An abortion rights group in North Carolina released a report Monday stating that the majority of anti-abortion ‘crisis pregnancy centers’ (CPCs) in the state were lying to women about the medical consequences of abortion.
According to the Charlotte Observerand The Raw Story, the NARAL Pro-Choice North Carolina Foundation (NPCNCF) report revealed that more than two-thirds of the state’s CPCs were giving medically unsound and misleading information to women who visited them. This is in line with the findings of a 2006 federal investigation that determined the “vast majority” of federally-funded CPCs were lying to or misleading women, mainly about links between abortion and breast cancer (the National Institutes of Health say there is no link), infertility and mental illness.
In North Carolina, there are eight times as many CPCs as there are abortion clinics. This isn’t necessarily a bad thing, but some of what goes on inside the CPCs is. Besides lying to women and girls, NARAL Pro-Choice investigators have uncovered some other shocking occurrences at CPCs. The majority of North Carolina centers investigated by NARAL lacked any medical professionals on staff, but three quarters of them failed to disclose this fact to clients. All told, 92% of the state’s identified CPCs had no medial professionals on their staffs.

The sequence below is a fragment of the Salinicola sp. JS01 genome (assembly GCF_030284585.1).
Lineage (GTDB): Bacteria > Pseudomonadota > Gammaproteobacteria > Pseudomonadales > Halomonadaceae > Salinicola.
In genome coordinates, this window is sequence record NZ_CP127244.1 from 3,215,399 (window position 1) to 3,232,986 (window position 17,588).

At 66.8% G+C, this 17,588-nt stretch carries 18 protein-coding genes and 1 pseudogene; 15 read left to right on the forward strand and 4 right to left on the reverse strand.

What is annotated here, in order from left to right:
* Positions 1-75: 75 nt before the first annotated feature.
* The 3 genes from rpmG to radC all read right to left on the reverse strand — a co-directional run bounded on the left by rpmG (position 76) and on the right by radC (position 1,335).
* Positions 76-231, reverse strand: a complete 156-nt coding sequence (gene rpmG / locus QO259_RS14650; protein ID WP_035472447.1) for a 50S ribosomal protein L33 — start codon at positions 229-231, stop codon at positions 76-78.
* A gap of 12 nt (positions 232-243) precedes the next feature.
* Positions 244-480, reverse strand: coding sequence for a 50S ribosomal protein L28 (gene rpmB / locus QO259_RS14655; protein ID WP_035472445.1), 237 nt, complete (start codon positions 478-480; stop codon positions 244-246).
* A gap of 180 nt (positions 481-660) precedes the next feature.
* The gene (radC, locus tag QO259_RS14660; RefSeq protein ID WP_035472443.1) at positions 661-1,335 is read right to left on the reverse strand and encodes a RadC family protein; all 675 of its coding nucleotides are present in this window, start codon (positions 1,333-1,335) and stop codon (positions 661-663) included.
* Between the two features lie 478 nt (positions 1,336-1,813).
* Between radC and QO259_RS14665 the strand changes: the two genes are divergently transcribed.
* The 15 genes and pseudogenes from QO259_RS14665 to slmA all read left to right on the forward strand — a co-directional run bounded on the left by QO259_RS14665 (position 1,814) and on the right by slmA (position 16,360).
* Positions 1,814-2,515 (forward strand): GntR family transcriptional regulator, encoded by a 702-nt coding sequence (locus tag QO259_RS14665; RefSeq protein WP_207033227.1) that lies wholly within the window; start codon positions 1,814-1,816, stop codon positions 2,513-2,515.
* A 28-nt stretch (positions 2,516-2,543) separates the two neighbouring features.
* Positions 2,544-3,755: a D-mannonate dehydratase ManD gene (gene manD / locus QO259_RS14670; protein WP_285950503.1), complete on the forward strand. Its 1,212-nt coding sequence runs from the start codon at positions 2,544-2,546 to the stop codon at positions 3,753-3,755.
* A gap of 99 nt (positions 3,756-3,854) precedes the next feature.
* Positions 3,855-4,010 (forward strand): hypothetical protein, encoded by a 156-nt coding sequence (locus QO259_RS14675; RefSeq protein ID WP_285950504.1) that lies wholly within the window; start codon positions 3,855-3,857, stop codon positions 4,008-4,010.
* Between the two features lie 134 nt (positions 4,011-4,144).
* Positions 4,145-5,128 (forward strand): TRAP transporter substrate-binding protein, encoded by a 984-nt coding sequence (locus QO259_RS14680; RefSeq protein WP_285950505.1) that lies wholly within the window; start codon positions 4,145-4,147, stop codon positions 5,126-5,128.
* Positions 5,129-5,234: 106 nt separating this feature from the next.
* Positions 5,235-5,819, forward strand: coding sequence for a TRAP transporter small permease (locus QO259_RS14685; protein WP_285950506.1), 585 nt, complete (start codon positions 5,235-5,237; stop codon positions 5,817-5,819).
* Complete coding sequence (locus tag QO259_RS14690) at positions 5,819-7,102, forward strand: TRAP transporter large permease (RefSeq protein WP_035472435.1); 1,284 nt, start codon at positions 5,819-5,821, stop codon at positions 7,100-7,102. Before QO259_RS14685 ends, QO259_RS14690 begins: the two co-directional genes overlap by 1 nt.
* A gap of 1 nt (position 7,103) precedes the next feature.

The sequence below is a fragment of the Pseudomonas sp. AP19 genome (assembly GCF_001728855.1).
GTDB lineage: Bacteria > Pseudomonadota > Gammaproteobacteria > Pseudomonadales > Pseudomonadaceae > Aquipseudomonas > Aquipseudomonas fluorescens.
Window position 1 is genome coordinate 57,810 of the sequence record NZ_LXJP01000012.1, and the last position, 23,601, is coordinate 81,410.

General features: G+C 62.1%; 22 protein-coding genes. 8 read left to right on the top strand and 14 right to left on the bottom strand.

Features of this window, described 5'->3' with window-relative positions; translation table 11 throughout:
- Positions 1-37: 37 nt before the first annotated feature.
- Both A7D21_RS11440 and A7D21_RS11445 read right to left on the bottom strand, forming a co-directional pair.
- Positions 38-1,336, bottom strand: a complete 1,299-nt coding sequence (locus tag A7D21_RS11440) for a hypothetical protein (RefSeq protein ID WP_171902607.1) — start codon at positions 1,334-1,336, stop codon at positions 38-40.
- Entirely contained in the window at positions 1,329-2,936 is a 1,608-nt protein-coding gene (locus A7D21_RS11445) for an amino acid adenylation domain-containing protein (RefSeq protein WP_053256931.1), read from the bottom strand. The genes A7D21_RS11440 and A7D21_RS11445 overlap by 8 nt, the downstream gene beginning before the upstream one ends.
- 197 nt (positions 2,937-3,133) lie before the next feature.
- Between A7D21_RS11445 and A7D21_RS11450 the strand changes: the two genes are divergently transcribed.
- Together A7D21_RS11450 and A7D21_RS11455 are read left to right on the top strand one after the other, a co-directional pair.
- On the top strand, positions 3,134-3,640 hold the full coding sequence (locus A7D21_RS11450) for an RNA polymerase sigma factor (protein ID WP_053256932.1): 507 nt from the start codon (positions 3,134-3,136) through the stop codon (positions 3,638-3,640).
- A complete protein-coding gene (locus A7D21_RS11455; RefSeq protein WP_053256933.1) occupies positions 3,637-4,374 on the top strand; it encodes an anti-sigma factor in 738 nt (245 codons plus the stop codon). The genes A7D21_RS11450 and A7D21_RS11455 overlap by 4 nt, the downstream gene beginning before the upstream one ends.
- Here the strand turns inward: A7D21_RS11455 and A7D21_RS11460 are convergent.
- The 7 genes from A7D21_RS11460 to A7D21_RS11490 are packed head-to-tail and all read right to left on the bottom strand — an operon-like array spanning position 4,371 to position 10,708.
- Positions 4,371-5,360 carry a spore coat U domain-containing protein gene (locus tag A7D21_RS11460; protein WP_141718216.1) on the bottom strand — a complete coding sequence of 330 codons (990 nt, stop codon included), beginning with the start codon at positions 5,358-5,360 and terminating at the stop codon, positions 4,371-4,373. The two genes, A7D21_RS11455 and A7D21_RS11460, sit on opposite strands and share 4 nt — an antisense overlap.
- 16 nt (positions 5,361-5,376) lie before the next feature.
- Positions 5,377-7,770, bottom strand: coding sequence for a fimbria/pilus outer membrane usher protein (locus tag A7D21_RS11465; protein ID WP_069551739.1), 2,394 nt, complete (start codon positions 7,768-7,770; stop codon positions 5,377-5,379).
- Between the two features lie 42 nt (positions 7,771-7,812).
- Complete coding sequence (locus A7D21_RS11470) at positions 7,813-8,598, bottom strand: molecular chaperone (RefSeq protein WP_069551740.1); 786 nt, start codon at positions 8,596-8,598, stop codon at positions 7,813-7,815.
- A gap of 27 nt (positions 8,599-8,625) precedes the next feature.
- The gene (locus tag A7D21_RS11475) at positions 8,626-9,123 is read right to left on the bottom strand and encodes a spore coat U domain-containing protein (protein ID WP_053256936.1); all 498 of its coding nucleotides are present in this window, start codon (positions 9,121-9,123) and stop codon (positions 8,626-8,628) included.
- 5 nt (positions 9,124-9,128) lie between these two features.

The wrongdoing transcends medical matters. Shockingly, an undercover Jewish investigator posing as a pregnant woman was told she wouldn’t go to heaven unless she converted to Christianity. This happened at five different CPCs in the state, belying claims that such transgressions are the work of rogue volunteers.
At another CPC, staff prayed for an undercover investigator and urged her to become a “born-again virgin.”
CPCs often deny the allegations against them, saying they merely guide women through their options. They say their intent is not to influence their decision, but to help women make more informed choices. “Our goal is to educate her but also help her know there’s a support system available to her under the very difficult situation she might be in,” Bobbie Meyer, director of the Carolina Pregnancy Care Fellowship, an umbrella group of 67 anti-abortion centers, told the Charlotte Observer. “It’s not about helping her change her mind, but about helping her get her life together and make good decisions.”
But this claim seems highly dubious and obviously false, since the groups are overwhelmingly run by abortion opponents. And it is hard to imagine any circumstance under which such groups would believe that having an abortion would be a “good decision.”
The fact that CPCs will now be receiving state funding via North Carolina license plates that admonish motorists to “Choose Life” raises serious questions about the propriety of CPC actions, not to mention the very fact that the state is endorsing a position that many feel ought to remain private. Fifteen dollars from each plate issued will go to fund anti-abortion centers. In light of this development, NARAL is calling for state regulation of CPCs.
“Our investigation of CPCs in North Carolina makes clear that our state’s leaders cannot ignore how these centers intentionally mislead and misinform women, including those facing unintended pregnancies,” NARAL Pro-Choice North Carolina executive director Carey Pope said in a statement.